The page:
Palestinian plight

UAA students wishing to learn more of the history and struggles of Palestine may now look beyond CNN to somewhere closer to home. This spring semester the Palestinian Solidarity Committee, a UAA-based club with the mission of educating UAA and Anchorage about the Palestine issue, was recognized as a club on campus. Though still in its infancy, club president Brian Yanity said he is pleased with the group’s progress.

“I think we’re doing very well in our first month so far,” Yanity said. “We’re planning on a community education seminar for the near future.”

The club has a modest membership with only five members attending the Feb. 4 meeting. However, for what it lacks in numbers it makes up for in determination.

Each member of the small group had a unique reason for joining the club since its beginning. Two of the club’s officers, Secretary Jean Kollantai and Representative Jessica Marci, have even had the experience of traveling abroad and interacting with Palestinians. They said their travels have had a profound influence on their decision to join PSC.

“There was no doubt that I would join the club after visiting,” Marci said. “I fell in love with the people; the most heartwarming, strong people I’ve ever met. I have true friends there.”

For Kollantai, contact with Palestinian culture came when her uncle was assassinated in Palestine in 1991. Kollantai was invited to a medical conference there and through visiting her widowed aunt, Kollantai was able to get a first-hand look into the culture of Palestine.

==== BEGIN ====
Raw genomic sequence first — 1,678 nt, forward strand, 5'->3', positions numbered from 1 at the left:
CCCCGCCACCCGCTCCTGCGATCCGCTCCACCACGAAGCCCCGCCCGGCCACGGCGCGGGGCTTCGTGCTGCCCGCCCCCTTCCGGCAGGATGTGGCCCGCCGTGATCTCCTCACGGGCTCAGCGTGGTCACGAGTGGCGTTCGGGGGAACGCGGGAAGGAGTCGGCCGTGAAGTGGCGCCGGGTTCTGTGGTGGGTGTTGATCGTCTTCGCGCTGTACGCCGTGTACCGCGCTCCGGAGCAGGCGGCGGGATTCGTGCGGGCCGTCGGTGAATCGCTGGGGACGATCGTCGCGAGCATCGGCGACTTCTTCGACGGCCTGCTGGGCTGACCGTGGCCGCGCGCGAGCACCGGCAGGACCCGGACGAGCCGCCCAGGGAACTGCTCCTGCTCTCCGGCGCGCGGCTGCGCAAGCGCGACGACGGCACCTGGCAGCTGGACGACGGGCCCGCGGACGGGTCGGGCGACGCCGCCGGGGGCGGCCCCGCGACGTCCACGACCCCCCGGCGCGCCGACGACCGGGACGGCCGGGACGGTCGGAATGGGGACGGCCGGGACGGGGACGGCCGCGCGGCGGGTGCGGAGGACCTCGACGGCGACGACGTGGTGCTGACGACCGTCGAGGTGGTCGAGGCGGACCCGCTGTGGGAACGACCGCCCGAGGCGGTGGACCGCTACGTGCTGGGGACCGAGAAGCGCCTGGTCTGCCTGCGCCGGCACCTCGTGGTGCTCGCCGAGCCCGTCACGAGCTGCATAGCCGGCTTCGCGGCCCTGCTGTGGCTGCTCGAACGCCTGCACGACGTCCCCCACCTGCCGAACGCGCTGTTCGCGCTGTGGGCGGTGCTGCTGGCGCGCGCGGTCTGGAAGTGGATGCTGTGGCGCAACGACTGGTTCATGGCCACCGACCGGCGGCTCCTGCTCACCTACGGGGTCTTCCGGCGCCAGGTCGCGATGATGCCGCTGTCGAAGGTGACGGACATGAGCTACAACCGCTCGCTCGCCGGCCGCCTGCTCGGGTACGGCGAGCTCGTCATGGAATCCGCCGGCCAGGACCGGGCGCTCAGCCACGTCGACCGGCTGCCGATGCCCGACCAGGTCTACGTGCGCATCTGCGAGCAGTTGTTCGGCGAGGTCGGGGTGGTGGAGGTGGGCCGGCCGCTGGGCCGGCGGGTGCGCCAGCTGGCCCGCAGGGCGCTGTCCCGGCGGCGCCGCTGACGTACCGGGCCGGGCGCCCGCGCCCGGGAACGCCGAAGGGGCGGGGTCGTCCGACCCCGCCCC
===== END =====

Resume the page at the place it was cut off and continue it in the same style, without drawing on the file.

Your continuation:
“I packed in a lot,” Kollantai said. “I was struck at how little I knew. After that, I became a member of Alaskans for Peace and Justice.”

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Marci said it is impossible to get an idea of what actually goes on in the Middle-East. She said the mass media does a poor job of educating, and that there is an unfair stereotype of the culture in America.

“A lot of times the initial reaction when someone hears ‘Palestine’ they think terrorist,” Marci said.

Club member Ruth Sheridan said she agrees that stereotypes are a problem, and that one is even present here in Anchorage.

“We don’t have many [Palestinians] in the community,” Sheridan said. “So it’s nice to have something that is so straightforward about educating.”

Despite sympathy for the people involved in the Palestinian plight, the club maintains that it has no political allegiance. A club constitution was written that expresses political neutrality and stresses education.

“The PSC exists as a meeting place for all people and members who are interested in discussing and learning about the people and culture of Palestine,” states the PSC Constitution. Yanity said the PSC is not a political organization.

“We are about educating UAA about the Palestine issue,” Yanity said. “Right now we have no political position.”

The PSC was recently recognized as an official UAA club, and Yanity said community members are welcome to all PSC events. Yanity said the club will also be looking to make ties with other community organizations, such as Alaskans for Peace and Justice.

The PSC seems confident of their future, but all admit that a more solid membership is needed to ensure its success. Other goals are beginning to surface, such as allocating money for student travel.

“It would be great for us to be able to provide resources to students to visit Palestine,” Kollantai said.

Yanity listed community involvement at the top of his goals, hoping that in the near future the PSC will be organizing regular public events. The club members are united in their belief in each other and their ability to wrought change.

“We’re strong; we’re dedicated,” Marci said.